“Crowdfund Israeli spyware surveillance on your own government to keep them from selling the nation to BlackRock while the world burns and billionaires masturbate in low earth orbit / Organize a grassroots whatever campaign so plastic politicians can feed you word salad with an ivory spork until armageddon / Vote vote vote vote for Murder Stealing Slavery because if you don’t then Stealing Slavery Murder might win / Get the Monsanto vaccine in one arm and the Google vaccine in the other while the TV man on every channel says everything’s normal and the Pentagon needs your insulin money / ‘Ask your doctor about Sedentrol’ to mute the gnawing sensation that you should release the parrots in your chest and fly with them to freedom instead of cranking a gear in a cubicle which turns billionaires into trillionaires / INVEST INVEST INVEST in crypto it’s computer money for libertarians …” (07/29/21)


  • Papers Instead of Human Lives: The Sentencing of Daniel Hale

    Source: CounterPunch
    by Binoy Kampmark

    “In May 2019, the US District Court for the Eastern District of Virginia, that famous bastion of anti-whistleblowing fervour, unsealed an indictment charging former intelligence analyst Daniel Everett Hale with five counts of providing classified information to a reporter. … The contribution made by Hale in revealing the costs occasioned by drone deployment is impossible to diminish. The documents, numbering some 150, showed how the policy of selecting targets was presumptuous rather than thorough. The targeting was also far from precise. … The conviction and sentencing of Hale continues a tendency of successive administrations to target whistleblowers using a statute that negates the public interest defence.” (07/29/21)


  • Anti-gun bigots are just bigots

    Source: Kent’s “Hooligan Libertarian” Blog
    by Kent McManigal

    “It shouldn’t surprise anyone that anti-gun bigots are also bigoted in other ways. But sometimes the depth of their bigotry surprises me anyway.” (07/29/21)


  • The Bad News And The Good News

    Source: The American Conservative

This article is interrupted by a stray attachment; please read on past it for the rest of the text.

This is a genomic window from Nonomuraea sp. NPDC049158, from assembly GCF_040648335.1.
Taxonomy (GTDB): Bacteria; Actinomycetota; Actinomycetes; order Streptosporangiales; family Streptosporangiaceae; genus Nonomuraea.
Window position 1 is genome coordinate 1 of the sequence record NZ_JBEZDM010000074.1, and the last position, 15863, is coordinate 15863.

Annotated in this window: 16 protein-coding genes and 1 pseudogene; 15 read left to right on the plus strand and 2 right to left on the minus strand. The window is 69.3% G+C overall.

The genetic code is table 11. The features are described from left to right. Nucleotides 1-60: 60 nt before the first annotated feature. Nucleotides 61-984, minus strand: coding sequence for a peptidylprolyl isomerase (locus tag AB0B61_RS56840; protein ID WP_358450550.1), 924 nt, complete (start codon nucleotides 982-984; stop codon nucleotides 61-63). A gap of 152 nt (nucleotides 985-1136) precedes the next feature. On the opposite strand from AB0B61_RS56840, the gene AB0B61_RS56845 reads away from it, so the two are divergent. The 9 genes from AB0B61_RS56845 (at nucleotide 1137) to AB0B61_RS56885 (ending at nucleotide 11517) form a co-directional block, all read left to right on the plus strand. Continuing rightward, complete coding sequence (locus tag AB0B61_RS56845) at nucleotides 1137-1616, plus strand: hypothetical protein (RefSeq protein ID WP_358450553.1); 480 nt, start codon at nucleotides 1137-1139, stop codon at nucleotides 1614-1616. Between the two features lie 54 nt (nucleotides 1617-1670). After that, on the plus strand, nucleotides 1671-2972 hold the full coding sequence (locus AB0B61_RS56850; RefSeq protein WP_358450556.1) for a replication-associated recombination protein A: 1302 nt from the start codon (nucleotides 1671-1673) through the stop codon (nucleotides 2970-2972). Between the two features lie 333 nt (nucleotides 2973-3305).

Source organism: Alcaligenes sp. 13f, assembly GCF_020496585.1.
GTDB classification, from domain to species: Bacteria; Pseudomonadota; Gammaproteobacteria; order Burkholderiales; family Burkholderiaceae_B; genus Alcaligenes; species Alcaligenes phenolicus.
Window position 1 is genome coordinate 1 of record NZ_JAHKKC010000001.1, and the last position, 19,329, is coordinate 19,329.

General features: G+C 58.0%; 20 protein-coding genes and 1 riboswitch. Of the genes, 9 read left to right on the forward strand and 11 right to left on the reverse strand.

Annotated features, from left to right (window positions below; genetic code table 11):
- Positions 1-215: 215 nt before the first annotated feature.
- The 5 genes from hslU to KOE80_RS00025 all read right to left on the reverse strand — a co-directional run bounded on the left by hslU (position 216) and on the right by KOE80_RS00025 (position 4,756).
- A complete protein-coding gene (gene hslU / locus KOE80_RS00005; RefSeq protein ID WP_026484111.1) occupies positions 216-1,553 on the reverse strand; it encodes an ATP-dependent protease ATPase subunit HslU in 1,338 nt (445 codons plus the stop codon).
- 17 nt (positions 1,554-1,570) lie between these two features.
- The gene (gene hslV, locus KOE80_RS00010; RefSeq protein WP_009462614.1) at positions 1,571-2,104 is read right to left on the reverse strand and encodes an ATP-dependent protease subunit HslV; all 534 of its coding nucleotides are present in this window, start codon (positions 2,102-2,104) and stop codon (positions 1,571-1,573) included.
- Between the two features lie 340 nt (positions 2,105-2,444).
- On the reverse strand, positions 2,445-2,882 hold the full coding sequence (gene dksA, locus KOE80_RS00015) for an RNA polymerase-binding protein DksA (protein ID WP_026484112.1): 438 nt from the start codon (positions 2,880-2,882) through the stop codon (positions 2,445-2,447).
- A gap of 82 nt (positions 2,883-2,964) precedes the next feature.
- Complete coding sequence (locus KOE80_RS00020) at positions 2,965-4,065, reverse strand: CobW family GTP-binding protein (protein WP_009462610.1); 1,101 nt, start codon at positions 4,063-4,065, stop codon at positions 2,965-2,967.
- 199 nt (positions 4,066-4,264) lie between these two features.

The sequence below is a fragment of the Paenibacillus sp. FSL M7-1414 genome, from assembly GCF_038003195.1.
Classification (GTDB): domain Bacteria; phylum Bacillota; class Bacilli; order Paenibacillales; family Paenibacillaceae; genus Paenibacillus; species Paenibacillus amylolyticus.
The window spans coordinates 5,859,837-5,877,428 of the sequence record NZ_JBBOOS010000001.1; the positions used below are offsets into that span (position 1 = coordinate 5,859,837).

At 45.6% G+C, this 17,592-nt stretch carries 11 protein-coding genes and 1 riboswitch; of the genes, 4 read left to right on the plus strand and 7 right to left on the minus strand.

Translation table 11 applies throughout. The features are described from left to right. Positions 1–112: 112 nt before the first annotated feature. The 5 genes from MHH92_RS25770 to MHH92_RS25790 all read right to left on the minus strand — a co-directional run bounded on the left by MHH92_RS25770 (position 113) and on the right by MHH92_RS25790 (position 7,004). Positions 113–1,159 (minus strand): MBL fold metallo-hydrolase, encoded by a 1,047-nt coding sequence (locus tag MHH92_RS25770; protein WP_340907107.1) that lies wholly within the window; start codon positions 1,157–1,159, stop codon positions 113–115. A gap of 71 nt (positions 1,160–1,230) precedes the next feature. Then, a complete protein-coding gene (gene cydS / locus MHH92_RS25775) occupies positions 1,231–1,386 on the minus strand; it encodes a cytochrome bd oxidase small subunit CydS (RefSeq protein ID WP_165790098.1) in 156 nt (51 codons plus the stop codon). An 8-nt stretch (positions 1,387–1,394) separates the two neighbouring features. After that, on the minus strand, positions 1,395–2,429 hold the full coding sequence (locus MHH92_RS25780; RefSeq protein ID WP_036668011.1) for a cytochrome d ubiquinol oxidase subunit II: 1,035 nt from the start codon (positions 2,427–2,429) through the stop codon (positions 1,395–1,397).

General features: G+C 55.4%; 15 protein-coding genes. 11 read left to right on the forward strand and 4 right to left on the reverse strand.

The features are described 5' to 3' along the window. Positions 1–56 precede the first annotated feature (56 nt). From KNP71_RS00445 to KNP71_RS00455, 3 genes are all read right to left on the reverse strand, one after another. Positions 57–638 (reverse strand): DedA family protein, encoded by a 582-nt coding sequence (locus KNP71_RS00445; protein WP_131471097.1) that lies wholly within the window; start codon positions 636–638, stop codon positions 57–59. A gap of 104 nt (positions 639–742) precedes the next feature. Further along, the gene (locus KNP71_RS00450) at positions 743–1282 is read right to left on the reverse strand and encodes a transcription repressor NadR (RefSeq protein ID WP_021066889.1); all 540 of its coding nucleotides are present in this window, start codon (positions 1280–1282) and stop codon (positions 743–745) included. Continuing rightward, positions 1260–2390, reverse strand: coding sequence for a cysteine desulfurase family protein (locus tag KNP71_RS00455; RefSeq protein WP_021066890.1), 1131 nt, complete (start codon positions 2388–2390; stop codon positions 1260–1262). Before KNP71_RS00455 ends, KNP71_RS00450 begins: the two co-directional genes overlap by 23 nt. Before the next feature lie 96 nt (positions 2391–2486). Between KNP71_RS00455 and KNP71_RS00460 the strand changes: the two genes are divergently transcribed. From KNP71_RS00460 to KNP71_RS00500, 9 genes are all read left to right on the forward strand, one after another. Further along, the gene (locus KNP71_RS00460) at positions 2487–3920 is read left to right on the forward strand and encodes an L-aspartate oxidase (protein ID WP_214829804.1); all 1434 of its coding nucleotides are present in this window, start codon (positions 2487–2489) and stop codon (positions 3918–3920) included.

by Andrew J Bacevich

    “By and large, ordinary Americans like their history much as they like their milk: homogenized and pasteurized, with all impurities removed. Our preferred narrative of the past is the Ken Burns PBS version: plenty of drama and lots of human interest, but ultimately uplifting rather than subversive or discomfiting. Oh, yes, and packaged with an old-timey soundtrack. Whatever the particulars of their background or upbringing, ordinary Americans know that ours is the greatest nation ever. Greatness in this context does not imply grace or refinement or superior cuisine. It refers to opportunities seized, wealth accrued, power wielded, and privileges enjoyed, with more of the same still to come, as the Almighty Himself surely intends.” (07/29/21)


  • Lawmakers cave to “wish lists” and give the Pentagon money it doesn’t need

    Source: Responsible Statecraft
    by Andrew Lautz

    “In May, Secretary of Defense Lloyd Austin released a Department of Defense budget request for the new fiscal year (FY 2022) totaling $715 billion, $11.3 billion above the current fiscal year’s total. The Pentagon — and the Biden administration broadly — proposed increasing defense spending even as the nation winds down its military operations in Afghanistan and Iraq …. In late July the Senate Armed Services Committee decided to add a whopping $25 billion to the Pentagon budget at a hearing that was closed to the public. The vote was not particularly close either, with Republicans and Democrats on the committee joining together to pass the 3.5 percent increase by a landslide 25 to 1 vote. Sen. Elizabeth Warren (D-Mass.) was the lone senator to oppose the big budget increase.” (07/29/21)